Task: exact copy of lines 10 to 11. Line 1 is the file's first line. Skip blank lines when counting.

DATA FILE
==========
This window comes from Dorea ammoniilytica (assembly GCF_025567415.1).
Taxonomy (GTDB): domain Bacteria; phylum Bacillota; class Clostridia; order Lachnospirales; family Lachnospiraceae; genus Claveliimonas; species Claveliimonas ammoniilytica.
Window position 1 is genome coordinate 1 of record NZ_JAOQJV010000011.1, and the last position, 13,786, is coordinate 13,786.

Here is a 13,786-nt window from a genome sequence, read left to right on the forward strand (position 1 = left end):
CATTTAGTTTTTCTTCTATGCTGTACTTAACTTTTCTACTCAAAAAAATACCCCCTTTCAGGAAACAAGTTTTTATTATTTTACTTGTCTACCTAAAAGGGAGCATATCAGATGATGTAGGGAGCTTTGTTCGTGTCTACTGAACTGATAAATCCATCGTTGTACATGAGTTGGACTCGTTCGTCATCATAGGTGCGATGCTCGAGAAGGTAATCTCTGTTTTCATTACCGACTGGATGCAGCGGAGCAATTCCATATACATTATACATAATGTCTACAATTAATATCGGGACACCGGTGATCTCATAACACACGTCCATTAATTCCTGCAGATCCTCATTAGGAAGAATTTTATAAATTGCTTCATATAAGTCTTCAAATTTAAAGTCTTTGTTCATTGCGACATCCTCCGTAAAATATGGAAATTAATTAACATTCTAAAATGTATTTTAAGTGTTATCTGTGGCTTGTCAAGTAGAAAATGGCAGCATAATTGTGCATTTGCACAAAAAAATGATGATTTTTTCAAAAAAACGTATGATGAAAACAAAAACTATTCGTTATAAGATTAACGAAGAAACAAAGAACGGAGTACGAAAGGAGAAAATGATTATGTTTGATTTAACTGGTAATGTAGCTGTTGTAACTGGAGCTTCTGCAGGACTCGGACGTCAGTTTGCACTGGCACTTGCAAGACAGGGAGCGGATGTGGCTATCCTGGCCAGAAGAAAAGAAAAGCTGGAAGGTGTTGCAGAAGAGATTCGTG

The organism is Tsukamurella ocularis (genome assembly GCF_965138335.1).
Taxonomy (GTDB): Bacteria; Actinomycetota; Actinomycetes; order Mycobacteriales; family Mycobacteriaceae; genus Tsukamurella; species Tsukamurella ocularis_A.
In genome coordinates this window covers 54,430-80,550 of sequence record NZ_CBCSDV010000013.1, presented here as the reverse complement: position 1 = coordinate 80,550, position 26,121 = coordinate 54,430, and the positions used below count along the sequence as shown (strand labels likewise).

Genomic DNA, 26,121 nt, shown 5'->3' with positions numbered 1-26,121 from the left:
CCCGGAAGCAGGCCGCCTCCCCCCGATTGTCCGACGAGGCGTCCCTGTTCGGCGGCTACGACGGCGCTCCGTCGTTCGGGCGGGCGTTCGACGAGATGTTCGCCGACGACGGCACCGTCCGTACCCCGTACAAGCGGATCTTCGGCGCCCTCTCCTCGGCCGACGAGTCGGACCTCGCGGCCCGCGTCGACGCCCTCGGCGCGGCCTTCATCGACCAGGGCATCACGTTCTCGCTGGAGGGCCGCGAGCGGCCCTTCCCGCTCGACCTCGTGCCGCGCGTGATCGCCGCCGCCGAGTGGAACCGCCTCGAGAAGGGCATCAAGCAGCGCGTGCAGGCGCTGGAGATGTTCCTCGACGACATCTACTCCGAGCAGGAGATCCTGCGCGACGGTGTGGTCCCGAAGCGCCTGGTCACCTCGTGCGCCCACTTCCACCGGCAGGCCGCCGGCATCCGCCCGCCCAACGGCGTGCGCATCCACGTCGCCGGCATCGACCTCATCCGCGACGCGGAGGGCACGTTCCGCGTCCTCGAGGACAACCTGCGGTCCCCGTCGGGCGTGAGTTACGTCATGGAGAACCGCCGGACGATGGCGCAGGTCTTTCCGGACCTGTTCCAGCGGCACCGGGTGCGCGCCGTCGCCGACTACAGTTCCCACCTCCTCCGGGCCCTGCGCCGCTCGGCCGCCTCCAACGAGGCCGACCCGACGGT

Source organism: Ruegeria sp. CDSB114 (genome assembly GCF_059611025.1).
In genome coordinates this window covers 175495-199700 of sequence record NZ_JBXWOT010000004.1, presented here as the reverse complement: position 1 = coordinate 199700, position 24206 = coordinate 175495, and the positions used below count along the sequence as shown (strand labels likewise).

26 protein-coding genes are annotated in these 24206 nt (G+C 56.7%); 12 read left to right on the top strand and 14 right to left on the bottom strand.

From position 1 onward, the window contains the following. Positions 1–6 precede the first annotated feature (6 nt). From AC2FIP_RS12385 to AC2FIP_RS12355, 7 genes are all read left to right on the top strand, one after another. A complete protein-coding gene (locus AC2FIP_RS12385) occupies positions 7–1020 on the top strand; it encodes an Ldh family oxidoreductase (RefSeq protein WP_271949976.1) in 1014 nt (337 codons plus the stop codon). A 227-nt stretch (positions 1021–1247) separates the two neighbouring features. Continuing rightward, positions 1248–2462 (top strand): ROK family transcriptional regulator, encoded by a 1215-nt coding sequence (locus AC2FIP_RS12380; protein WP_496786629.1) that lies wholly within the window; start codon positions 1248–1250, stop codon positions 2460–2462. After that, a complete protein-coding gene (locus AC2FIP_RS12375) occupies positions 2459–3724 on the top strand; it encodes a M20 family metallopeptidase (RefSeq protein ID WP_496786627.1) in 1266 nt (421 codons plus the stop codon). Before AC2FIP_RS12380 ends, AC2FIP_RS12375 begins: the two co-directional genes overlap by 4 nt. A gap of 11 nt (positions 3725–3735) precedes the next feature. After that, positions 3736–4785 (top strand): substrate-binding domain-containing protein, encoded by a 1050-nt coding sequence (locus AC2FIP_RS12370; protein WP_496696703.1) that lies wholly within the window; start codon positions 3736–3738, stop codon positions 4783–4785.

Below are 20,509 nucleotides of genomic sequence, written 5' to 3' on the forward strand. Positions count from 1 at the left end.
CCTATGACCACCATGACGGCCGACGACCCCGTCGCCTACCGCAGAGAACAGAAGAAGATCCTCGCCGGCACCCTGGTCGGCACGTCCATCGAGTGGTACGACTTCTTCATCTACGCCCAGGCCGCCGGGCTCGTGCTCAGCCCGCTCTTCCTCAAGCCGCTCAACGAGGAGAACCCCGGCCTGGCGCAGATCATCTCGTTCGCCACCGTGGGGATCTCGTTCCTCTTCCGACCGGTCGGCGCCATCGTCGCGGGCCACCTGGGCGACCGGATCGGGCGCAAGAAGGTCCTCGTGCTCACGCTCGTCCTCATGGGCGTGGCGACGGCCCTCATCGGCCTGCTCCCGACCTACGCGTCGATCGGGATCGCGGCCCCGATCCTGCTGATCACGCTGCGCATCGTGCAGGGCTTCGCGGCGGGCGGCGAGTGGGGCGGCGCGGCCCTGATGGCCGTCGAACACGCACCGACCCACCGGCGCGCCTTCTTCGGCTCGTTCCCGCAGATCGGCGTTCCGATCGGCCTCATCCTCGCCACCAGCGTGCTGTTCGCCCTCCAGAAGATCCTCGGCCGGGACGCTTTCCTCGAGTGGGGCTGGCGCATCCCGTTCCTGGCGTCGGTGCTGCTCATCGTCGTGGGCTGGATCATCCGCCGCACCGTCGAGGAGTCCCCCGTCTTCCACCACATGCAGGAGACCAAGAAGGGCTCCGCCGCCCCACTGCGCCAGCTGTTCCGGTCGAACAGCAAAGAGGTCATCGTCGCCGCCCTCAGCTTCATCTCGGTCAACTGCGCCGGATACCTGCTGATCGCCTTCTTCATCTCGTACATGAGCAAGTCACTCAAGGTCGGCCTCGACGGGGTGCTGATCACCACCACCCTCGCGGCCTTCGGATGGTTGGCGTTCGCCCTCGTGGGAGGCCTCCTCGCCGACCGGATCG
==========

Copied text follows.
CCCGGAAGCAGGCCGCCTCCCCCCGATTGTCCGACGAGGCGTCCCTGTTCGGCGGCTACGACGGCGCTCCGTCGTTCGGGCGGGCGTTCGACGAGATGTTCGCCGACGACGGCACCGTCCGTACCCCGTACAAGCGGATCTTCGGCGCCCTCTCCTCGGCCGACGAGTCGGACCTCGCGGCCCGCGTCGACGCCCTCGGCGCGGCCTTCATCGACCAGGGCATCACGTTCTCGCTGGAGGGCCGCGAGCGGCCCTTCCCGCTCGACCTCGTGCCGCGCGTGATCGCCGCCGCCGAGTGGAACCGCCTCGAGAAGGGCATCAAGCAGCGCGTGCAGGCGCTGGAGATGTTCCTCGACGACATCTACTCCGAGCAGGAGATCCTGCGCGACGGTGTGGTCCCGAAGCGCCTGGTCACCTCGTGCGCCCACTTCCACCGGCAGGCCGCCGGCATCCGCCCGCCCAACGGCGTGCGCATCCACGTCGCCGGCATCGACCTCATCCGCGACGCGGAGGGCACGTTCCGCGTCCTCGAGGACAACCTGCGGTCCCCGTCGGGCGTGAGTTACGTCATGGAGAACCGCCGGACGATGGCGCAGGTCTTTCCGGACCTGTTCCAGCGGCACCGGGTGCGCGCCGTCGCCGACTACAGTTCCCACCTCCTCCGGGCCCTGCGCCGCTCGGCCGCCTCCAACGAGGCCGACCCGACGGT

Source organism: Ruegeria sp. CDSB114 (genome assembly GCF_059611025.1).